Keller, who has been working on an initiative to smooth out workloads and better manage the second busy season, says the best solution for clients that are the root of work not getting completed is continuous communication.

Despite our high-tech age, Dalbey says “nothing’s better than picking up the phone—it strengthens your relationship and the contact becomes personal.”

Of course, direct, personal emails can also be very effective for communicating what you’ve done for your client and what you need from them. Dalbey recommends using progressive language when clients need prodding: “In the first email, say you’re just checking in. In the second, say you’re checking in again and ask if the client can get the information in soon. In the third, say you’ve received no response yet, and let the client know that if the information isn’t in by a set deadline, you can’t guarantee getting their return done by the filing deadline.”

CBIZ meets clients after the first due dates to “discuss the expectation regarding the timeline for filing returns on extension,” Ralston says. “One way to get a client’s buy-in for more timely filing is to agree to a timeline where the client provides the missing information well before getting deep into August or September. It is important to follow up to make sure everyone sticks to the timeline.”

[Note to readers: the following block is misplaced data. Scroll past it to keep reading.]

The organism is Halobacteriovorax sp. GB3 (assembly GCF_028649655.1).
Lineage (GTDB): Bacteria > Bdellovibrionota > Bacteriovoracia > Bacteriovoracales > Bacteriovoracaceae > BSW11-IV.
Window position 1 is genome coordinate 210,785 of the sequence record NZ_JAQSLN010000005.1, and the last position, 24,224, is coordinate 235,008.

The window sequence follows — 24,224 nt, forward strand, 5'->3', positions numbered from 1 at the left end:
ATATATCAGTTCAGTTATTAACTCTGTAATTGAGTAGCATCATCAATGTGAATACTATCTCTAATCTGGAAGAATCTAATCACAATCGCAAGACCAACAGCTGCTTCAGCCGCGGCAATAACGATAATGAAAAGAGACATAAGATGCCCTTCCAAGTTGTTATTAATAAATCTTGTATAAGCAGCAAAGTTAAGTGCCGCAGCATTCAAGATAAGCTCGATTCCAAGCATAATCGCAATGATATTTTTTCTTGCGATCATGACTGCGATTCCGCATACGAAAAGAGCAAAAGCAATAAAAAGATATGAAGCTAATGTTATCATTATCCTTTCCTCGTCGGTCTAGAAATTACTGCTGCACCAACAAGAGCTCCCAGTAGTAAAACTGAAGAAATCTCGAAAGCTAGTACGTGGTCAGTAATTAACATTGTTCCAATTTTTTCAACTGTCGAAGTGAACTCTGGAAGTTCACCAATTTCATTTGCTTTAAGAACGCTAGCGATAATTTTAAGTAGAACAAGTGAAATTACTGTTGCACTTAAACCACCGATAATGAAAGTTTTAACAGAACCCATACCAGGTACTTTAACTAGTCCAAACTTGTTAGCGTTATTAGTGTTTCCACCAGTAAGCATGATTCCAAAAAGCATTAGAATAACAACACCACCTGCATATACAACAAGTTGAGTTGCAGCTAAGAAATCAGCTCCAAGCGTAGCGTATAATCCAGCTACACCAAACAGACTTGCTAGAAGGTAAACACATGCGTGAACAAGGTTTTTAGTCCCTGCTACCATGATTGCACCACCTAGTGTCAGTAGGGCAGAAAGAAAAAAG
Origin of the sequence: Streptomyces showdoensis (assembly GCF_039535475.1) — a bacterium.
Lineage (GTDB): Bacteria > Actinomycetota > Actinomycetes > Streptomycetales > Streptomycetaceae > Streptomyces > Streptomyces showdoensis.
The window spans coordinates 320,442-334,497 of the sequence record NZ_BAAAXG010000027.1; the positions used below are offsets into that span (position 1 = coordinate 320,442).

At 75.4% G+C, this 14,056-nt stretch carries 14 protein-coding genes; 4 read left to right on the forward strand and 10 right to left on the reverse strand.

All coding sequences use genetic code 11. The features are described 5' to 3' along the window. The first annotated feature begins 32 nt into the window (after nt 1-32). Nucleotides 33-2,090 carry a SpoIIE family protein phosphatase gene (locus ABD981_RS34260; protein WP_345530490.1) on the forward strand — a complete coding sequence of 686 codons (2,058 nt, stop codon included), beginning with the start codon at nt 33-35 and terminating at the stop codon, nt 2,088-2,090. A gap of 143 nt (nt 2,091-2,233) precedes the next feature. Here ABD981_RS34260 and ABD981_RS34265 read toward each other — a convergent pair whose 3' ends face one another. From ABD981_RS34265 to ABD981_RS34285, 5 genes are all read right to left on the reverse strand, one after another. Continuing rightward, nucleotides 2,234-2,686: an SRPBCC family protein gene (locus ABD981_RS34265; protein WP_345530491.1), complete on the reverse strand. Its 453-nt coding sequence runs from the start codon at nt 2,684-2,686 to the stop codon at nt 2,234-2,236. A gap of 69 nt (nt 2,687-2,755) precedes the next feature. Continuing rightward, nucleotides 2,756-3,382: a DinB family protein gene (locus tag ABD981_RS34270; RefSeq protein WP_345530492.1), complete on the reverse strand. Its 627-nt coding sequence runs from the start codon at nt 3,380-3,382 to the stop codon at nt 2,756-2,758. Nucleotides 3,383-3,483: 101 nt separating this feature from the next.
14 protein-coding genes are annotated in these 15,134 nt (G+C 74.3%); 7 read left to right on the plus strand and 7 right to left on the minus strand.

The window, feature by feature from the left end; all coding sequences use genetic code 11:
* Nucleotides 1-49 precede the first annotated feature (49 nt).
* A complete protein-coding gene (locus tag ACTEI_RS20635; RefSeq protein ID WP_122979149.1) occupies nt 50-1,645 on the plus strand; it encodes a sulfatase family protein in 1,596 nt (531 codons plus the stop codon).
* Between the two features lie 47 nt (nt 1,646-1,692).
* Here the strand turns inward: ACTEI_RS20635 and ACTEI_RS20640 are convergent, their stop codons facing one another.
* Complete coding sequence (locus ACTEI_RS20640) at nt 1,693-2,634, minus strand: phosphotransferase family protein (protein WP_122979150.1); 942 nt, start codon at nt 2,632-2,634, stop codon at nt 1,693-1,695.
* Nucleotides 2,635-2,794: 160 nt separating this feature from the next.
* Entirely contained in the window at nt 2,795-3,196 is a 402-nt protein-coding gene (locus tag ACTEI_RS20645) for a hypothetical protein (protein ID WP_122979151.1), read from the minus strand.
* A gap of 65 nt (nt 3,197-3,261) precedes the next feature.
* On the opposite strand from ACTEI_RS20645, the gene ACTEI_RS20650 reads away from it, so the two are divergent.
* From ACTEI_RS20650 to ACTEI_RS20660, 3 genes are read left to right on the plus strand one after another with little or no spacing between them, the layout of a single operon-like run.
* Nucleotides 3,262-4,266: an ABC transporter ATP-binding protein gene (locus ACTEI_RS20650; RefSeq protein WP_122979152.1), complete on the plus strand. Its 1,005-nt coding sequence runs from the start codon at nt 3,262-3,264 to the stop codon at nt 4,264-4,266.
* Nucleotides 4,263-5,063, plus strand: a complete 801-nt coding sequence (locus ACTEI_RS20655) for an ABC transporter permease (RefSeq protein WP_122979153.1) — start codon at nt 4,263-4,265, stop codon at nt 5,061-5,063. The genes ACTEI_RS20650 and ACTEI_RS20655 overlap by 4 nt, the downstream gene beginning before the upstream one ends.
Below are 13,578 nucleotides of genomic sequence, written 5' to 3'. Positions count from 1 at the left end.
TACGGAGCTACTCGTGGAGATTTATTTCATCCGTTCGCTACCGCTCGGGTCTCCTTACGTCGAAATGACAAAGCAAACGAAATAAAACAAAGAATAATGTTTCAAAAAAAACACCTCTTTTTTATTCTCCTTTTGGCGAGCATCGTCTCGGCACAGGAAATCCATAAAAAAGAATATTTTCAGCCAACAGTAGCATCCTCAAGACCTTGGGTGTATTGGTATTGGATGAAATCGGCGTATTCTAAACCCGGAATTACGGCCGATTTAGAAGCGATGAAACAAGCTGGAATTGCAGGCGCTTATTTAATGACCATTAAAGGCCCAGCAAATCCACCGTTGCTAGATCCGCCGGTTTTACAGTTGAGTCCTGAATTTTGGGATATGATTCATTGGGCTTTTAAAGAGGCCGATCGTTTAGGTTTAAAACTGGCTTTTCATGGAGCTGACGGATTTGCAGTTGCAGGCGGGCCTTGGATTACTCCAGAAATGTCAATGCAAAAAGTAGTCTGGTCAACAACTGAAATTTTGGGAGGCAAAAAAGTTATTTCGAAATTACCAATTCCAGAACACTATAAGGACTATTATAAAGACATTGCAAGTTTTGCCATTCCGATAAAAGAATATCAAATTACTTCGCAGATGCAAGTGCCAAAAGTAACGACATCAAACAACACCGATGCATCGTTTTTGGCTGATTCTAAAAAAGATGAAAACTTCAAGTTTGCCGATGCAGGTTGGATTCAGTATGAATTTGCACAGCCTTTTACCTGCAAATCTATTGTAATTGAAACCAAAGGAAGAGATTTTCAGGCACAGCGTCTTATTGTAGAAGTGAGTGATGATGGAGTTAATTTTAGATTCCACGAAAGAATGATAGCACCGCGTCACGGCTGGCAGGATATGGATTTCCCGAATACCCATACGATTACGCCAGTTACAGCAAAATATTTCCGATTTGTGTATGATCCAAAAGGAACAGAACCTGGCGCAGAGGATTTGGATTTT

Setting milestone dates and making clients stick to them isn’t always easy, so Denman offers a different tactic: “Create a fee-based approach, offering clients a different fee schedule depending on when they provide information. It’s important that clients understand that if milestone dates are missed, it could impact their fee.”

Another approach: “Over-communication can minimize the impact of client delays,” Denman says. “Have regular meetings with clients to make sure they’re aware and on top of the information they need to provide. If they’re struggling to get information, these meetings provide a great opportunity to guide them.”

“As accountants, we’re so scared we’re going to lose clients,” Dalbey says, “but if you have a difficult client, you have to be willing to have difficult conversations.”

“If a client continues to cause unnecessary delays, it may be worth evaluating if they’re a good long-term client,” Denman says.

On the other hand, the importance of evaluating the morale of your good long-term staff is easy to overlook when everyone in the firm is busy, but CPA firm leaders should be as worried about losing staff over poorly managed expectations as they are about losing clients—and sometimes that requires difficult conversations as well.

“We set the expectation with staff early in the year that there will be a second busy season in the fall so there are no surprises,” Ralston says, “but we also offer summer hours between May and July as a way to manage potential burnout.”

“In November and December, we ask staff to think about the coming year,” Dalbey shares, explaining that CLA’s schedules are built out by in-house, individual coaches who budget time for chargeable hours, vacations, training, and volunteering well in advance of crunch periods.

At Sikich, teams have weekly scheduling meetings to discuss which clients they can work on and what can be done to move returns along. “We’ve found that if you’re proactive from both the staff and client perspective, you can, to an extent, smooth out some of the work,” Keller says. “While you might not be able to completely avoid a second busy season, you can make it much less daunting.”